The Competing Identities of Neuroethics

By Brad Segal

This past week week I attended the International Neuroethics Society’s (INS) annual conference in San Diego, California. Neuroethics is multidisciplinary field that grapples with the implications of neuroscience for—and from—medicine, law, philosophy, and the social sciences. One of the many excellent panels brought together scholars from each of these four disciplines to discuss the diverse approaches to the field. The panel featured; Paul Appelbaum, a Professor of Psychiatry at Columbia University; Tom Buller, Chair of philosophy at Illinois State University; Jennifer Chandler, Professor of law at the University of Ottawa, and; Ilina Singh, Professor of Neuroscience & Society at the University of Oxford.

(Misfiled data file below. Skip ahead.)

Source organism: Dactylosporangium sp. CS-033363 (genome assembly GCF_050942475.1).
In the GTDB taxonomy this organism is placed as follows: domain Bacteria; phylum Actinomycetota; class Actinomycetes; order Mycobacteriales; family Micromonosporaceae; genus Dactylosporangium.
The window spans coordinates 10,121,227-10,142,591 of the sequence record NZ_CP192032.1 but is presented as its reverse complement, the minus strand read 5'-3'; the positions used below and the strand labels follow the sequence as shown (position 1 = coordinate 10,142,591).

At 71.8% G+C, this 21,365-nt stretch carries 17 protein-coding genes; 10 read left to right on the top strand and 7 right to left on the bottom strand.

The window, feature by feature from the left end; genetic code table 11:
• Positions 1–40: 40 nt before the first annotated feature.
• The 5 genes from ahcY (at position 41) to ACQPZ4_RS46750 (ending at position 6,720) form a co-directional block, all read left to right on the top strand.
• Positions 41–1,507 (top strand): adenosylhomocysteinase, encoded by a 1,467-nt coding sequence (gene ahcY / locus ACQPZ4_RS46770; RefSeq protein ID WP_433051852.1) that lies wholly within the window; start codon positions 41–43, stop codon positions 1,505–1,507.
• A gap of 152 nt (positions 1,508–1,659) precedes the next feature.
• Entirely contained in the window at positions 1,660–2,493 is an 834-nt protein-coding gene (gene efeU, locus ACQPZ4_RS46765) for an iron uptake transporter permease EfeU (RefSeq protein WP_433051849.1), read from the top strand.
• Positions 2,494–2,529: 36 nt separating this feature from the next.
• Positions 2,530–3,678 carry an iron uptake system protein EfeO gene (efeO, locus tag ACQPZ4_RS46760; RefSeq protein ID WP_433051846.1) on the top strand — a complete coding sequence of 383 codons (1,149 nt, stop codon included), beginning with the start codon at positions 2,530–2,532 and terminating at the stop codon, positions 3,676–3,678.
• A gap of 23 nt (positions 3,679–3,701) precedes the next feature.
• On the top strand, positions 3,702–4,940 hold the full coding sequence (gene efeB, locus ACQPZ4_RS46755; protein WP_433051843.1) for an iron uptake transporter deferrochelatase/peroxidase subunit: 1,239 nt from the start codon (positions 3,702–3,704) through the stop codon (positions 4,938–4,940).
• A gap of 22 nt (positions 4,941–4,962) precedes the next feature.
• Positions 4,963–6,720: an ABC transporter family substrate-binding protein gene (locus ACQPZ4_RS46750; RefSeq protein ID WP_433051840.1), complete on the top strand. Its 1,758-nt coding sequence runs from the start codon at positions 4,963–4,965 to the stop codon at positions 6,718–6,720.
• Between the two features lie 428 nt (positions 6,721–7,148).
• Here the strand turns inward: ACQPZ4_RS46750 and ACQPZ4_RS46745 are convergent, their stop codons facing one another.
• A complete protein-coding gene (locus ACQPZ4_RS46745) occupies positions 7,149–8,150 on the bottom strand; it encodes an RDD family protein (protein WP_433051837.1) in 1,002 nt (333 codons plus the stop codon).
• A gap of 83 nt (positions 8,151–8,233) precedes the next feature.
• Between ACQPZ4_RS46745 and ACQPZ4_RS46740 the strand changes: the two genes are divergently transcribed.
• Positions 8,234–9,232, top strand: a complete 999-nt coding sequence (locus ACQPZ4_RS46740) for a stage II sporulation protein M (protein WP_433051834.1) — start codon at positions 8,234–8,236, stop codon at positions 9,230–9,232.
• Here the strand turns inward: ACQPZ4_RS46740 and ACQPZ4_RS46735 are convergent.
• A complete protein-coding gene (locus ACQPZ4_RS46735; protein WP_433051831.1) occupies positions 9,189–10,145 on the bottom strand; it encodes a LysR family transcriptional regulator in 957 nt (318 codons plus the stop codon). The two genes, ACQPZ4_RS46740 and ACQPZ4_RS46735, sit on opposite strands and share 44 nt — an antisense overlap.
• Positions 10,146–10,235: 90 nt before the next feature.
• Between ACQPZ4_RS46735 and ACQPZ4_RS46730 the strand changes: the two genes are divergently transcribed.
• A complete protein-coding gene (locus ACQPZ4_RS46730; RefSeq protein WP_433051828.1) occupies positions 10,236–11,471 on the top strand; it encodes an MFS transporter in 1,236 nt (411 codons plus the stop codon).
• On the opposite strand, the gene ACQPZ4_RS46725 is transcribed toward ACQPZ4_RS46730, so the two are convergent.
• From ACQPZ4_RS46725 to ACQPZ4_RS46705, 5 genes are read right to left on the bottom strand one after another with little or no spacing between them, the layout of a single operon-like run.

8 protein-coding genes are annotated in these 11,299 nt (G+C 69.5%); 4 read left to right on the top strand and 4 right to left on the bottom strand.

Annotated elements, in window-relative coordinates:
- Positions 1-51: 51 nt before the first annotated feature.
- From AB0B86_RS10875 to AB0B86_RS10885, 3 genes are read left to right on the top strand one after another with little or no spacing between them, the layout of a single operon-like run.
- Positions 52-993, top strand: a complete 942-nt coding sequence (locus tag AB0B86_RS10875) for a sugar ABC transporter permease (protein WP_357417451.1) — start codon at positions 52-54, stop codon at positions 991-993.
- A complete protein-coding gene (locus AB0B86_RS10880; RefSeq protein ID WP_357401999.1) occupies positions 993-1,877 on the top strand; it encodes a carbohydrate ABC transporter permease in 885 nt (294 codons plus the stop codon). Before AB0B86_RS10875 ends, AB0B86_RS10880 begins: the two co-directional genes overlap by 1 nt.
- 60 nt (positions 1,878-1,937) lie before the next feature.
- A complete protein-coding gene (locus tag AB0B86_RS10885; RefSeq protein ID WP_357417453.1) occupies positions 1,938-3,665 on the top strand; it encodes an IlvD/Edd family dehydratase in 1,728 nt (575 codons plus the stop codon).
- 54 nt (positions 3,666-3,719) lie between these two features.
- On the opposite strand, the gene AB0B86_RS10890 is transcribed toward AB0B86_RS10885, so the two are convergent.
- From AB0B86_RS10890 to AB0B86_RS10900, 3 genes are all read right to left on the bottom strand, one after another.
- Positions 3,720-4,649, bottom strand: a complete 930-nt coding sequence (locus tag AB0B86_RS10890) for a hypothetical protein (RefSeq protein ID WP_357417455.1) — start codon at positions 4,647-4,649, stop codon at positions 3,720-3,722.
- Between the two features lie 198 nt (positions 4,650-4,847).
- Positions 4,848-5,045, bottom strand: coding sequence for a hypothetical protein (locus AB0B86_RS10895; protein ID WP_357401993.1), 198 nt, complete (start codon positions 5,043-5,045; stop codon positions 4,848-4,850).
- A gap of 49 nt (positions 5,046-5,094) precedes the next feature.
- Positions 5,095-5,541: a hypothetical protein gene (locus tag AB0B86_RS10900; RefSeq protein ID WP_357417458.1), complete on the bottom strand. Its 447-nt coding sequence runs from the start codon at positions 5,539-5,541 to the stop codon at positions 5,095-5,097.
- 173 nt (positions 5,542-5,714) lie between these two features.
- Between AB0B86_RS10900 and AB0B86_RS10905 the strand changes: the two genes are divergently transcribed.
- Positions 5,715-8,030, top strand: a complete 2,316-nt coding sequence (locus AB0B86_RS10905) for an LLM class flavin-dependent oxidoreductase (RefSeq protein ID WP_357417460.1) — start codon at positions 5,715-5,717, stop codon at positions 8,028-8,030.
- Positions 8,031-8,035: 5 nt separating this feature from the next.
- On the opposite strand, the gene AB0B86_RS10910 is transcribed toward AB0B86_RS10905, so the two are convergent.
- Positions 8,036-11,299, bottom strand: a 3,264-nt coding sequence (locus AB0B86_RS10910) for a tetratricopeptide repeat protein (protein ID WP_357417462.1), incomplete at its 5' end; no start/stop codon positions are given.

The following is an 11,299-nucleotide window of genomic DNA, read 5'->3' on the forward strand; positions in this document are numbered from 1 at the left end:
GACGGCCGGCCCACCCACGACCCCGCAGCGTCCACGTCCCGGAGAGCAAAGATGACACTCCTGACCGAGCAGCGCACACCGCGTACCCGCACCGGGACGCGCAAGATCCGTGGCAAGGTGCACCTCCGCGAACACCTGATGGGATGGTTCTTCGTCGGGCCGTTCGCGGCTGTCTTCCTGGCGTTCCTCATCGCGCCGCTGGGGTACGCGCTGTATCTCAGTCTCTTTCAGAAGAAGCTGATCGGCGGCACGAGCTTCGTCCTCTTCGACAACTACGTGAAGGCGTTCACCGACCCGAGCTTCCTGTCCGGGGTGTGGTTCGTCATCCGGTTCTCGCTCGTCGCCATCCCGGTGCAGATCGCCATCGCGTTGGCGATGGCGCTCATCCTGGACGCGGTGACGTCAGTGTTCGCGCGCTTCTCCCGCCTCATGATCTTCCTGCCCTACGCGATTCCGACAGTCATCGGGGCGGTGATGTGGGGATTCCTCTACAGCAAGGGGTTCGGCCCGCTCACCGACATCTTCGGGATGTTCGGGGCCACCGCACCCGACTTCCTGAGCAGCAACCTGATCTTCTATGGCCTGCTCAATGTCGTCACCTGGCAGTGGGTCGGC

The panel started by considering the importance of the “competing identities” present in the field of neuroethics. As moderator Eric Racine explained, right from the start, even the term ‘neuroethics’ suggests a tension. Consider the variety of research methodologies employed in the field. For instance, a scholar trained in philosophy might approach neuroscience from a conceptual and purely analytical basis, and yet a social scientist might research the same question by collecting empirical interview data. The interplay between empirical and theoretical work was a theme that defined the discussion.

A psychiatrist by training, Dr. Applebaum spoke on the medical approach to the field. He argued that a focus on ethical issues in clinical psychiatry and neurology should be viewed as a part (but only a part) of neuroethics. Furthermore, medicine’s empirical approach to neuroethics is one (but not the only) way to advance thinking on neuroethical issues. Continue reading